Four new insect species found in Brazil have rather strange sex lives — to say the least. Their sex organs are reversed: Females have penises and males have vaginas, scientists reported Thursday in the journal Current Biology.
"There's nothing that [this] can be compared to," the study's co-author, Rodrigo Ferreira of the Federal University of Lavras in Brazil, told National Geographic. "This elaborate female penis is completely unique."
The shape and size of the sexual organs are different for each of the four species, which belong to the Neotrogla genus.
But in general, the female's penis inflates and penetrates the male's simple chamber during sex.
Spiny structures on the penis anchor the female to the male. This tight grip allows copulation to occur for quite some time, like 40 to 70 hours (yes, that's about two days).
Other insects, such as some mites and beetles, also have females with long, tubelike protrusions that are used during sex, Ferreira and his colleagues write. But none of them lock in and anchor, as these Brazilian ones do.
Female seahorses have an appendage to deposit eggs in the male's pouch. "But this is not a penis," Ferreira and his team write.
Ferreira and his colleagues scoured caves in Brazil to find these unique critters, and then observed their mating habits in the lab.
Apparently, the flea-sized insects have maintained one traditional feature of copulation: The female collects sperm released by the male.
In other Neotrogla species, this "nuptial gift" is packed with nutrients as well as sperm. That feature may explain why the insects have evolved the rare role reversal.
The species live in dry caves where food and nutrients are limited. "If Neotrogla males need to spend valuable resources producing their sperm packets," Scientific American explains, "it's likely they would be choosy about their mates ... which would help explain why the females have evolved a penis well designed to hold down reluctant mates long enough to wring out all their gifts."
In the wilds of Africa, chimpanzees consistently choose to make their sleeping nests in a particular tree that offers the "just right" kind of comfort that Goldilocks famously preferred.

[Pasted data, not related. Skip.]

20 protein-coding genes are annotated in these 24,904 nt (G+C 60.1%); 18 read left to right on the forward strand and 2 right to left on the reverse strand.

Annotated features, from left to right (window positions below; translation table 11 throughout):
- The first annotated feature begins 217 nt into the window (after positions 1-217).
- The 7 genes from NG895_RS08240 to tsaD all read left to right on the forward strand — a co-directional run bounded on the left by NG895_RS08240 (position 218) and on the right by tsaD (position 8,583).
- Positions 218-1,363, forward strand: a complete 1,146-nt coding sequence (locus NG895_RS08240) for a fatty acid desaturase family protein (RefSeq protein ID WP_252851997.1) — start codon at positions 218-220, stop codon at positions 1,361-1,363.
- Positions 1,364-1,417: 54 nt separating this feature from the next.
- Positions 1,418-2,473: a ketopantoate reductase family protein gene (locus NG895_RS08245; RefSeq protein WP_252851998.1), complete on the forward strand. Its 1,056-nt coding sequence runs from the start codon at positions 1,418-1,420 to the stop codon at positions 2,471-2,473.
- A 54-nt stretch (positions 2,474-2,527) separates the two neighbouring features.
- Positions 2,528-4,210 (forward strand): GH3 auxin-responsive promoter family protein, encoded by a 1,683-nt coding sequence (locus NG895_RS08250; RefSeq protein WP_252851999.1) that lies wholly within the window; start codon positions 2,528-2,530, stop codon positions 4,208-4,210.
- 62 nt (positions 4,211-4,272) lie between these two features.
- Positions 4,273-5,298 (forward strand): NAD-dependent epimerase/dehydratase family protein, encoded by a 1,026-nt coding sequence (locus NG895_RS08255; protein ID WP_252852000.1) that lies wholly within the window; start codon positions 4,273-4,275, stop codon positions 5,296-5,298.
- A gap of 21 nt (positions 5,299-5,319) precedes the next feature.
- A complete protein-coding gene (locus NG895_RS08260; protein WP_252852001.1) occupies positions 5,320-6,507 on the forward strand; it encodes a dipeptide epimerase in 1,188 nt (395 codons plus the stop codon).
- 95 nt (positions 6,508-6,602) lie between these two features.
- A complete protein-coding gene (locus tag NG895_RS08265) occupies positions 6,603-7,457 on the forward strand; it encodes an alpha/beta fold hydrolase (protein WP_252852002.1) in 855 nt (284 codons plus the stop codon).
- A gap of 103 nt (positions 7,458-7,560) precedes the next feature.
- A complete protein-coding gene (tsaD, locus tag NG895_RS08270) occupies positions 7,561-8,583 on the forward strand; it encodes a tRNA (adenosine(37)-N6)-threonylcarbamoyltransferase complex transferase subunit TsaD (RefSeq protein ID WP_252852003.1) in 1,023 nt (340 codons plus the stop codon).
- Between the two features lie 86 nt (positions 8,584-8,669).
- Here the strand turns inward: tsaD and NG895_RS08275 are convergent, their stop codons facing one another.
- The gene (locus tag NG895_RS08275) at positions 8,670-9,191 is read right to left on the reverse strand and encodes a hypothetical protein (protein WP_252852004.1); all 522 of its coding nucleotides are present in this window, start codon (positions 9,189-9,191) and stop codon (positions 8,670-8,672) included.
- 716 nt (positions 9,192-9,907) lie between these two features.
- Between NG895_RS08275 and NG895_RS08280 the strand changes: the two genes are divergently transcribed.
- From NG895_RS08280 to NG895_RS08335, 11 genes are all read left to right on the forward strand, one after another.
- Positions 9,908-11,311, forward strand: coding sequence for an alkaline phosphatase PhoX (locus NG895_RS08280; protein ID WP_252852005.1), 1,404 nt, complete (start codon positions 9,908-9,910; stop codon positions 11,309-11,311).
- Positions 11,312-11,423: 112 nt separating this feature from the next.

That's according to a new study in the journal PLOS ONE that could also bolster a theory that solid shut-eye may have been a key to human evolution.
In the latest study, scientists measured the "stiffness and bending strength" of seven trees most commonly used by chimps to make their sleeping nests in Uganda's Toro-Semliki Wildlife Reserve. The scientists then looked at hundreds of nests.
National Geographic writes: "Of the 1,844 chimpanzee nests studied, 73.6 percent were made from a sturdy tree called Ugandan ironwood — even though that species made up only 9.6 percent of trees in a survey of the region.
"Despite the fact it's relatively rare, they're saying 7 out of 10 times, 'I want to sleep in this species,' " study leader David Samson was quoted by NatGeo as saying.
In the PLOS ONE abstract, the authors said it appears the chimps preferred "a compliant yet constraining structure [reducing] stress on tissues."
"[The] functional concavity of the nests obviates the need to adjust posture during sleep to prevent falls," the authors added.
A sleep quality hypothesis that holds "that apes construct sleeping platforms to allow uninterrupted sleep and to promote longer individual sleep stages" seems to be supported by the findings, scientists say.
So, what do snoozing chimpanzees have to do with our own evolution?
National Geographic says:
"Sometime in the Miocene period, 23 to 5 million years ago, ancient apes changed their sleeping locations from branches to platforms. That, in turn, led to a better night's sleep.
"Studies in both humans and orangutans show that better quality sleep, with longer periods of rapid eye movement, improves cognition and memory. Ancient apes' improved slumber, then, may have led to the development of bigger brains.
"But it's also possible that apes' big brains may have led to the need for more sleep, not the other way around, noted [biological anthropologist Aaron] Sandel (who is not involved in the chimp bed study).